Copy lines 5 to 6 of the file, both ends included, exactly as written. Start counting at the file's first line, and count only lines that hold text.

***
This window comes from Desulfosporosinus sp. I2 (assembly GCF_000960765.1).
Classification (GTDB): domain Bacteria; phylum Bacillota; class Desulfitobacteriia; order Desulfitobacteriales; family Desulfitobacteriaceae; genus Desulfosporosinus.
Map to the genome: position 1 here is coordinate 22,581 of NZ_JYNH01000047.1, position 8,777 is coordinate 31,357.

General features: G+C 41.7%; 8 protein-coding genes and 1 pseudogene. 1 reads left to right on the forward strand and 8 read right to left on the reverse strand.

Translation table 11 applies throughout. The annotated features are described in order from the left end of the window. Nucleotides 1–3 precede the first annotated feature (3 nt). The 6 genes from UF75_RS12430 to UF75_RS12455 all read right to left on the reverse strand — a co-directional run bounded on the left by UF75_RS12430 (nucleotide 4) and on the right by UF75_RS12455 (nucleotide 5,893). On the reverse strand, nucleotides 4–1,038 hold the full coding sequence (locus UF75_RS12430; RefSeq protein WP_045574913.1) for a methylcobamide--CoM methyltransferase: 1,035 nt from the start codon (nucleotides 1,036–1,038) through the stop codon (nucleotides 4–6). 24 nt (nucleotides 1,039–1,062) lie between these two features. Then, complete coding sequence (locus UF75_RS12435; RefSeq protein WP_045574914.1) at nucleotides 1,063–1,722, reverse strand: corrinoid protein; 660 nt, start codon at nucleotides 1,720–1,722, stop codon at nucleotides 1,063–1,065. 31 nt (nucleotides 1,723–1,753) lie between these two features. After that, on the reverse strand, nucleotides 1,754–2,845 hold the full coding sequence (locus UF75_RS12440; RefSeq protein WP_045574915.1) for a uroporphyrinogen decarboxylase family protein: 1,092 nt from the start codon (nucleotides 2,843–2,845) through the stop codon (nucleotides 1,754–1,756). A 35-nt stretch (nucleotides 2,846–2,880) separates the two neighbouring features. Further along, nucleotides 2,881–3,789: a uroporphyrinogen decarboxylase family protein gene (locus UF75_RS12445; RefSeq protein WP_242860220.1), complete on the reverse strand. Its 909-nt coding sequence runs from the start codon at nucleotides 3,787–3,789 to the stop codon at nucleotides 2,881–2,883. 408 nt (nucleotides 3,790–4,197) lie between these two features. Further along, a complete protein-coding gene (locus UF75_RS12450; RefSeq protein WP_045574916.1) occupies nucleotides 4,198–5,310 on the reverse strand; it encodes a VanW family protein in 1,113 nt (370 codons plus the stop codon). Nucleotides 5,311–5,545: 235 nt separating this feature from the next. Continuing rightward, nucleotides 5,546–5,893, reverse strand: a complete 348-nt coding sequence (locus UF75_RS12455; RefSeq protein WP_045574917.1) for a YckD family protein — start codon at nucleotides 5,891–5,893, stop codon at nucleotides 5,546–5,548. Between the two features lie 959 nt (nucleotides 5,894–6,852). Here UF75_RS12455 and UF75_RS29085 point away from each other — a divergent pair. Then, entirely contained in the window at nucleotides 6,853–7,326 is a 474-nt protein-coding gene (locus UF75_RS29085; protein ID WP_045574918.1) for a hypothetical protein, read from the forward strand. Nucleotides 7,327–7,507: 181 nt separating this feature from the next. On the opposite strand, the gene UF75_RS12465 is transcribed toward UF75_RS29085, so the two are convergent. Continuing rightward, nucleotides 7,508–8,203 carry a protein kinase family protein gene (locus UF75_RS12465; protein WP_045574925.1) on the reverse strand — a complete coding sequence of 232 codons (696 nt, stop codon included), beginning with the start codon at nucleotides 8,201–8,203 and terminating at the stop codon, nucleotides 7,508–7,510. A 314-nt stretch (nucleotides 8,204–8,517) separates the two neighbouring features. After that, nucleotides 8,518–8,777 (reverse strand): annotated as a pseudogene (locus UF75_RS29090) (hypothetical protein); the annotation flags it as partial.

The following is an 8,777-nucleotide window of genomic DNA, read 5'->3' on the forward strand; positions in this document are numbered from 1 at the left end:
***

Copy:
Translation table 11 applies throughout. The annotated features are described in order from the left end of the window. Nucleotides 1–3 precede the first annotated feature (3 nt). The 6 genes from UF75_RS12430 to UF75_RS12455 all read right to left on the reverse strand — a co-directional run bounded on the left by UF75_RS12430 (nucleotide 4) and on the right by UF75_RS12455 (nucleotide 5,893). On the reverse strand, nucleotides 4–1,038 hold the full coding sequence (locus UF75_RS12430; RefSeq protein WP_045574913.1) for a methylcobamide--CoM methyltransferase: 1,035 nt from the start codon (nucleotides 1,036–1,038) through the stop codon (nucleotides 4–6). 24 nt (nucleotides 1,039–1,062) lie between these two features. Then, complete coding sequence (locus UF75_RS12435; RefSeq protein WP_045574914.1) at nucleotides 1,063–1,722, reverse strand: corrinoid protein; 660 nt, start codon at nucleotides 1,720–1,722, stop codon at nucleotides 1,063–1,065. 31 nt (nucleotides 1,723–1,753) lie between these two features. After that, on the reverse strand, nucleotides 1,754–2,845 hold the full coding sequence (locus UF75_RS12440; RefSeq protein WP_045574915.1) for a uroporphyrinogen decarboxylase family protein: 1,092 nt from the start codon (nucleotides 2,843–2,845) through the stop codon (nucleotides 1,754–1,756). A 35-nt stretch (nucleotides 2,846–2,880) separates the two neighbouring features. Further along, nucleotides 2,881–3,789: a uroporphyrinogen decarboxylase family protein gene (locus UF75_RS12445; RefSeq protein WP_242860220.1), complete on the reverse strand. Its 909-nt coding sequence runs from the start codon at nucleotides 3,787–3,789 to the stop codon at nucleotides 2,881–2,883. 408 nt (nucleotides 3,790–4,197) lie between these two features. Further along, a complete protein-coding gene (locus UF75_RS12450; RefSeq protein WP_045574916.1) occupies nucleotides 4,198–5,310 on the reverse strand; it encodes a VanW family protein in 1,113 nt (370 codons plus the stop codon). Nucleotides 5,311–5,545: 235 nt separating this feature from the next. Continuing rightward, nucleotides 5,546–5,893, reverse strand: a complete 348-nt coding sequence (locus UF75_RS12455; RefSeq protein WP_045574917.1) for a YckD family protein — start codon at nucleotides 5,891–5,893, stop codon at nucleotides 5,546–5,548. Between the two features lie 959 nt (nucleotides 5,894–6,852). Here UF75_RS12455 and UF75_RS29085 point away from each other — a divergent pair. Then, entirely contained in the window at nucleotides 6,853–7,326 is a 474-nt protein-coding gene (locus UF75_RS29085; protein ID WP_045574918.1) for a hypothetical protein, read from the forward strand. Nucleotides 7,327–7,507: 181 nt separating this feature from the next. On the opposite strand, the gene UF75_RS12465 is transcribed toward UF75_RS29085, so the two are convergent. Continuing rightward, nucleotides 7,508–8,203 carry a protein kinase family protein gene (locus UF75_RS12465; protein WP_045574925.1) on the reverse strand — a complete coding sequence of 232 codons (696 nt, stop codon included), beginning with the start codon at nucleotides 8,201–8,203 and terminating at the stop codon, nucleotides 7,508–7,510. A 314-nt stretch (nucleotides 8,204–8,517) separates the two neighbouring features. After that, nucleotides 8,518–8,777 (reverse strand): annotated as a pseudogene (locus UF75_RS29090) (hypothetical protein); the annotation flags it as partial.

The following is an 8,777-nucleotide window of genomic DNA, read 5'->3' on the forward strand; positions in this document are numbered from 1 at the left end: